For the uninitiated, some months ago, Microsoft announced that all PCs that were certified as capable of running Windows 8 would include the Unified Extensible Firmware Interface. This means that booting would be regulated by means of keys, ostensibly to ensure that no malware can operate at that level.
Red Hat's method of ensuring that such PCs can boot GNU/Linux, announced by its community distribution Fedora, is to sign up to the Microsoft developer program and obtain a key which will be used to sign a "shim" bootloader. This shim would then load the GRUB2 bootloader which will boot the operating system kernel. As the key comes from Microsoft, it will be recognised by most PCs and laptops.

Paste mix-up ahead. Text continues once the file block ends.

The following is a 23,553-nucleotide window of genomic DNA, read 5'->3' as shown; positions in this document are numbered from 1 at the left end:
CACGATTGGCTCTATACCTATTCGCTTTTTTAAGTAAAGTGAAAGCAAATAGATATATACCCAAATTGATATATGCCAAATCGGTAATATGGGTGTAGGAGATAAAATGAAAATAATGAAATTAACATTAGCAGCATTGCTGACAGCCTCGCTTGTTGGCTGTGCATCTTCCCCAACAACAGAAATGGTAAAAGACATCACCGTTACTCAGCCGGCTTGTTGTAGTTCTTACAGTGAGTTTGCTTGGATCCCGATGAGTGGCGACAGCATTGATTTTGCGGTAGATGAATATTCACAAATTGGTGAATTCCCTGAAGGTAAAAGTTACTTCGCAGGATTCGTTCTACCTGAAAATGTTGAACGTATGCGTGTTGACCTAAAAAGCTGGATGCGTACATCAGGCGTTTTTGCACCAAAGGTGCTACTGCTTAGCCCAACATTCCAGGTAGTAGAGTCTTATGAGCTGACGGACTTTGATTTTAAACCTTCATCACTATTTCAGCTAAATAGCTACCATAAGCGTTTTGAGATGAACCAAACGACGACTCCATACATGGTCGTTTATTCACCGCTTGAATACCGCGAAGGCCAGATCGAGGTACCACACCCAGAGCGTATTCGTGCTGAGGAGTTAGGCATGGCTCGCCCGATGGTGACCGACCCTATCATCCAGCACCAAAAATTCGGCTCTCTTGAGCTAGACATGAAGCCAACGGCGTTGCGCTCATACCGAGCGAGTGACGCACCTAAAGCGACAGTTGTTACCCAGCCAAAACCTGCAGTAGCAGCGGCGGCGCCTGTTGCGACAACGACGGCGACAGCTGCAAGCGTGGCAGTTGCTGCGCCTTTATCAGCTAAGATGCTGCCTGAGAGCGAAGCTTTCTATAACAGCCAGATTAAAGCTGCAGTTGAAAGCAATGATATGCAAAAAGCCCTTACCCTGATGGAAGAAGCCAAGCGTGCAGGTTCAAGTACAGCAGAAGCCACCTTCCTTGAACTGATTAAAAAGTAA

On the x86 platform, there is the option of turning off this regulated boot process which is being called, rather fatuously, secure boot. This came about due to opposition from other companies. But on the ARM platform, secure boot is mandated by Microsoft and there are no exceptions. You pays your money, but you have no choice.
Ubuntu's plan involves having a key which is distribution-specific in the firmware, and also a key vouched for by Microsoft. CDs which are sold or distributed separately from hardware will need Microsoft's key to be present in the firmware to boot while bootloader images from the Canonical website will have Ubuntu's own key.